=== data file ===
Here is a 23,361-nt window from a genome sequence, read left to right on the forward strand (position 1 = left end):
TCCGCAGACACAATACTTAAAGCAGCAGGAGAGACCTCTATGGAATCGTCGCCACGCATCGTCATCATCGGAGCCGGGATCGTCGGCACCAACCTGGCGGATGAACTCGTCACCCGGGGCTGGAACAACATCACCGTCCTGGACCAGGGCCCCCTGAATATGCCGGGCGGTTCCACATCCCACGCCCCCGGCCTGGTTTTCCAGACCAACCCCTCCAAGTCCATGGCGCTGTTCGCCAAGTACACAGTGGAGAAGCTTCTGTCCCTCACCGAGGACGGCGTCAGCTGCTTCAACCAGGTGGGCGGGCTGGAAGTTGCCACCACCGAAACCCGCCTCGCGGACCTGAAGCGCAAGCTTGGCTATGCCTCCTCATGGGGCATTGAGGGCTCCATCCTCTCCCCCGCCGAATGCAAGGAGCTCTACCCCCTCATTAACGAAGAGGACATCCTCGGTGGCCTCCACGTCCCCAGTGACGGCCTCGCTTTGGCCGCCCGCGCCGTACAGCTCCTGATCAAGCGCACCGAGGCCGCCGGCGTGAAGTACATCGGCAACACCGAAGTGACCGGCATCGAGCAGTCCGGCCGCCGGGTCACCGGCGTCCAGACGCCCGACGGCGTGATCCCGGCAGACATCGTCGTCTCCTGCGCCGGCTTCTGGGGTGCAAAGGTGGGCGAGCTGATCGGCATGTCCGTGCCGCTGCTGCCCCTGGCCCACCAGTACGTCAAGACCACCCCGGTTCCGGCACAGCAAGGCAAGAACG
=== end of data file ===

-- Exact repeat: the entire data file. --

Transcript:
Here is a 23,361-nt window from a genome sequence, read left to right on the forward strand (position 1 = left end):
TCCGCAGACACAATACTTAAAGCAGCAGGAGAGACCTCTATGGAATCGTCGCCACGCATCGTCATCATCGGAGCCGGGATCGTCGGCACCAACCTGGCGGATGAACTCGTCACCCGGGGCTGGAACAACATCACCGTCCTGGACCAGGGCCCCCTGAATATGCCGGGCGGTTCCACATCCCACGCCCCCGGCCTGGTTTTCCAGACCAACCCCTCCAAGTCCATGGCGCTGTTCGCCAAGTACACAGTGGAGAAGCTTCTGTCCCTCACCGAGGACGGCGTCAGCTGCTTCAACCAGGTGGGCGGGCTGGAAGTTGCCACCACCGAAACCCGCCTCGCGGACCTGAAGCGCAAGCTTGGCTATGCCTCCTCATGGGGCATTGAGGGCTCCATCCTCTCCCCCGCCGAATGCAAGGAGCTCTACCCCCTCATTAACGAAGAGGACATCCTCGGTGGCCTCCACGTCCCCAGTGACGGCCTCGCTTTGGCCGCCCGCGCCGTACAGCTCCTGATCAAGCGCACCGAGGCCGCCGGCGTGAAGTACATCGGCAACACCGAAGTGACCGGCATCGAGCAGTCCGGCCGCCGGGTCACCGGCGTCCAGACGCCCGACGGCGTGATCCCGGCAGACATCGTCGTCTCCTGCGCCGGCTTCTGGGGTGCAAAGGTGGGCGAGCTGATCGGCATGTCCGTGCCGCTGCTGCCCCTGGCCCACCAGTACGTCAAGACCACCCCGGTTCCGGCACAGCAAGGCAAGAACG